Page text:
clean energy nepal

Clean Energy News Vol. 12, Number 14, May 23, 2012

Clean Energy News
Vol. 12, Number 14, May 23, 2012
CE News is a free weekly e-mail publications that features news, information and events related to clean energy, clean air and climate change. CE News is published by Clean Energy Nepal. For more information on our campaign please visit

•    Call to Mitigate Climate Change Woes
•    Diesel Provides 531 MW of Electricity
•    Walking beats other modes of transport in Kathmandu Valley
•    Team Confirms Landslips Led to Seti Flash Flood
•    NOC to Import, Transport Fuel Under Police Escort   
•    G8 Leaders Agree to Act on Climate, Air Pollution
•    1,000 Years of Climate Data Confirms Australia's Warming
•    Sea-Level Rise Poses Expensive Questions for New York City
•    Scotland Opens Research Centre for CO2 Oil Recovery
•    Methane Sources Found Bubbling Up From Melting Ice Caps
•    Ancient Methane Released from Arctic Ice Melt May Intensify Global Warming
•    Link Of The Week
•    Did You Know?
•    Media Watch
•    QUIZ Of The Week #  515
•    Answer Of Quiz Of The Week # 514


Local News
Call to Mitigate Climate Change Woes
Policies and programmes on climate change have failed to address the problems of the vulnerable communities at the grassroots level in the country, a new study said.
The findings on "Towards climate change resilience building of vulnerable mountain people and local governments" in Ramechhap shared that there is a lack of effective integrating agency at the central level to push climate change agenda at the local level. The study was carried out in four VDCS namely Pakarbas, Majuwa, Deurali and Himganga in the district by the National Academy of Sciences and Technology (NAST) and Resources Himalaya in the country. Ramechhap is listed as the second most vulnerable district to climate change and the above four VDCs are top drought-prone areas in the district as per the National Adaptation Programme of Action (NAPA). Though the recently endorsed Climate Change Policy and Local Adaptation Programme of Action framework have provisioned to allocate 80 percent of the total funds on climate change to the vulnerable local communities with the help of local bodies, no such arrangement is in practice so far in the district, the study said. “This is common for a majority of the districts which are vulnerable to the climate change impacts,” said Dinesh Raj Bhuju, one of the researchers. Meanwhile, weak institutional mechanism at the Ministry of Environment, focal point to implement policies and programmes related with climate change, compounded with poor coordination among line ministries has failed to come up with immediate adaptation interventions for the vulnerable local communities. According to Bhuju, rising temperatures followed by erratic rainfall and drought, the local communities in the district are facing increasing level of hardship to sustain their livelihoods in recent years. “The most critical problem is depletion of water sources among others,” he said. Other common problems among the VDCs studied during the research are reduction in agriculture production, shifting of agriculture practices, heavy infestation of invasive species and erratic climatic patterns, among others.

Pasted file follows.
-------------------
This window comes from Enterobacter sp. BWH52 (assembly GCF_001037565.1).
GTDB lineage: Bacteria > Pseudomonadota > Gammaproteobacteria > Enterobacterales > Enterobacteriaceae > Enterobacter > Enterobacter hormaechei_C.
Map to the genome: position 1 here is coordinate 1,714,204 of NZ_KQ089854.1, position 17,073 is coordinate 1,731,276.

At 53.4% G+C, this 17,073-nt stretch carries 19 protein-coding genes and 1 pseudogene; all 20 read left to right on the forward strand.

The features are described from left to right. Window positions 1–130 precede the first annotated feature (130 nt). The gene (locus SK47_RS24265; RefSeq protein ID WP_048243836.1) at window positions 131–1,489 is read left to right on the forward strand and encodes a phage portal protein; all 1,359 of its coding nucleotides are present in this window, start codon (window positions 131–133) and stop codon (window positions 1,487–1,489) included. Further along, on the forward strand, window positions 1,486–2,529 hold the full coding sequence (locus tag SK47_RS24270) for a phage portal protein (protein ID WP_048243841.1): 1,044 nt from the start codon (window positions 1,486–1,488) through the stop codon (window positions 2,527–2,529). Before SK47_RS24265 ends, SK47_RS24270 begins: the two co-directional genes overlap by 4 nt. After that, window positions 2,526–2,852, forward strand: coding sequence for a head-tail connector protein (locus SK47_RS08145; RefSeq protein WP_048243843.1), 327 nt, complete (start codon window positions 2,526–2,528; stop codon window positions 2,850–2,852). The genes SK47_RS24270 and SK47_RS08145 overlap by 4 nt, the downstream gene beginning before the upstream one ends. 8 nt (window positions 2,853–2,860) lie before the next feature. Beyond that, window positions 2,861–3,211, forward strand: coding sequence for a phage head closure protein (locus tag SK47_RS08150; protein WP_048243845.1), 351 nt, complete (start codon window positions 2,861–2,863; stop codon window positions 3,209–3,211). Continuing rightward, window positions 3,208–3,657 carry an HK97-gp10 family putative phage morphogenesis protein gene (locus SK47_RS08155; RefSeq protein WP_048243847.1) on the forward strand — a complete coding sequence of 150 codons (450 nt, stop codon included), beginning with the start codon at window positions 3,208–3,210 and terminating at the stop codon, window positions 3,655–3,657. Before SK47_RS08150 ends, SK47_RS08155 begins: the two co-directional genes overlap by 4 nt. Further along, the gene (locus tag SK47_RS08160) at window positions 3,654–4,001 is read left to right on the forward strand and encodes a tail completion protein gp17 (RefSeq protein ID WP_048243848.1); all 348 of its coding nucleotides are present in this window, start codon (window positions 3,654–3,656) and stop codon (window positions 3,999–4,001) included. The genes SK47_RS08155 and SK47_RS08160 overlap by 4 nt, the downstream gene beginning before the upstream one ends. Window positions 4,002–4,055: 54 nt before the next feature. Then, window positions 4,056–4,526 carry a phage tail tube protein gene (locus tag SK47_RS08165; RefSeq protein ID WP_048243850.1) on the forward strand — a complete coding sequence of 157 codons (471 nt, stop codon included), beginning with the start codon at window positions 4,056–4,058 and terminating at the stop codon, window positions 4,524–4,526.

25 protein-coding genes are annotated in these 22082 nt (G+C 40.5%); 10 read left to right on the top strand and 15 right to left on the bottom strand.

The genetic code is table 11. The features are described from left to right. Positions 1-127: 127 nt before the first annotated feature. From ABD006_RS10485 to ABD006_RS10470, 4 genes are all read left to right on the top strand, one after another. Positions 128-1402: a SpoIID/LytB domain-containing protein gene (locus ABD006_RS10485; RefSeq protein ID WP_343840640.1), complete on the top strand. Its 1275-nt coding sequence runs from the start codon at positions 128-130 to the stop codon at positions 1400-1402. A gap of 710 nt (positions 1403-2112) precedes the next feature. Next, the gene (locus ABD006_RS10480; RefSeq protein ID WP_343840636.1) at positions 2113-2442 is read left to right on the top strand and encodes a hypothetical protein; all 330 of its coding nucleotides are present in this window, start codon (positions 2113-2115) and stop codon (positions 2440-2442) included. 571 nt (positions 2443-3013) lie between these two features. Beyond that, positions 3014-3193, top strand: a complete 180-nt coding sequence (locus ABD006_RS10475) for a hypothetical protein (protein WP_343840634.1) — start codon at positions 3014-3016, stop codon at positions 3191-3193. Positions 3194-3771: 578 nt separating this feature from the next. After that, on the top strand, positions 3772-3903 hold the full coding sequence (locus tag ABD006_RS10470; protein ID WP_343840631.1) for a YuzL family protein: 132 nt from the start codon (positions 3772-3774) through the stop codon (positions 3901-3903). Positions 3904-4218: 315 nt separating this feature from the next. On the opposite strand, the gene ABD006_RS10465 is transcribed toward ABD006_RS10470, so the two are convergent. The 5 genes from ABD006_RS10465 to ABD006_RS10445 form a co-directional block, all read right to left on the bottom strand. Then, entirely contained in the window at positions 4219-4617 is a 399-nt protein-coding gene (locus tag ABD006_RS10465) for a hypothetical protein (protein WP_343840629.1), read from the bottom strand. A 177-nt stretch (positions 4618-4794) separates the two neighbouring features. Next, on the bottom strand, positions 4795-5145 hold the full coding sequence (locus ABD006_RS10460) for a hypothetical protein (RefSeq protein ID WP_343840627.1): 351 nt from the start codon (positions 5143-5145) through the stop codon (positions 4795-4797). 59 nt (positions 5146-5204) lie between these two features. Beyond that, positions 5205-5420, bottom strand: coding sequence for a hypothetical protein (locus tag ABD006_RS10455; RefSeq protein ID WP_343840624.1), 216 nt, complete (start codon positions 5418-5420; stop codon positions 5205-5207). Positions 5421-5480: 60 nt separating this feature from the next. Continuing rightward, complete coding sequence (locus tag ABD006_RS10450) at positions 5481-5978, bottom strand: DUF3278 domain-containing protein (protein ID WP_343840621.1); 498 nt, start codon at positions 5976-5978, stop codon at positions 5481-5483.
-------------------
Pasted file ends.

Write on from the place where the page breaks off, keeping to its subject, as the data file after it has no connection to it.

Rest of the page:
Source: May 22, 2012
Diesel Provides 531 MW of Electricity
Nepal Oil Corporation (NOC) has claimed that the country has been generating around 531 megawatt (MW) of electricity through the use of diesel.
The country has been facing a 10-hour power outage for years, said acting director general at the corporation Suresh Kumar Agrawal. “Diesel has been used as an alternative energy to generate electricity.” Around 30 to 40 per cent of diesel has been utilised to generate electricity during load-shedding, he said. “It is a primary estimation that one litre of diesel can produce 3.4 to 4 units of electricity,” said deputy director and engineer at NOC Sushil Bhattarai. The cost of diesel-generated electricity is higher as compared to hydropower, according to him. “The cost per unit of electricity stands at around Rs 25 to Rs 30 for diesel-generated electricity.” The general demand for diesel in the domestic market is 65,000 kilolitres (kl), according to NOC. “Nepal utilises around 26,000 kl diesel for electricity.” Diesel has been used not only by industries but also by departmental stores, hospitals and big outlets, claimed NOC. “Almost all outlets in Kathmandu use a generator to generate electricity during load-shedding,” said Bhattarai. “Departmental stores and malls have installed big generators that consume more diesels to fulfill their power needs.” The government should carry out a study to calculate the real scenario of the energy sector of the country, the corporation said. “The demand for fuel has been increasing due to the sophisticated lifestyle of citizens but the state has no vision about calculating the real data of the energy sector.” The corporation has estimated a consumption of a total of 17,000 kl petrol, 56,000 kl diesel, 6,000 kl kerosene, 10,000 kl Aviation Turbine Fuel and 17,000 metric tonnes of Liquefied Petroleum Gas every month in the domestic market.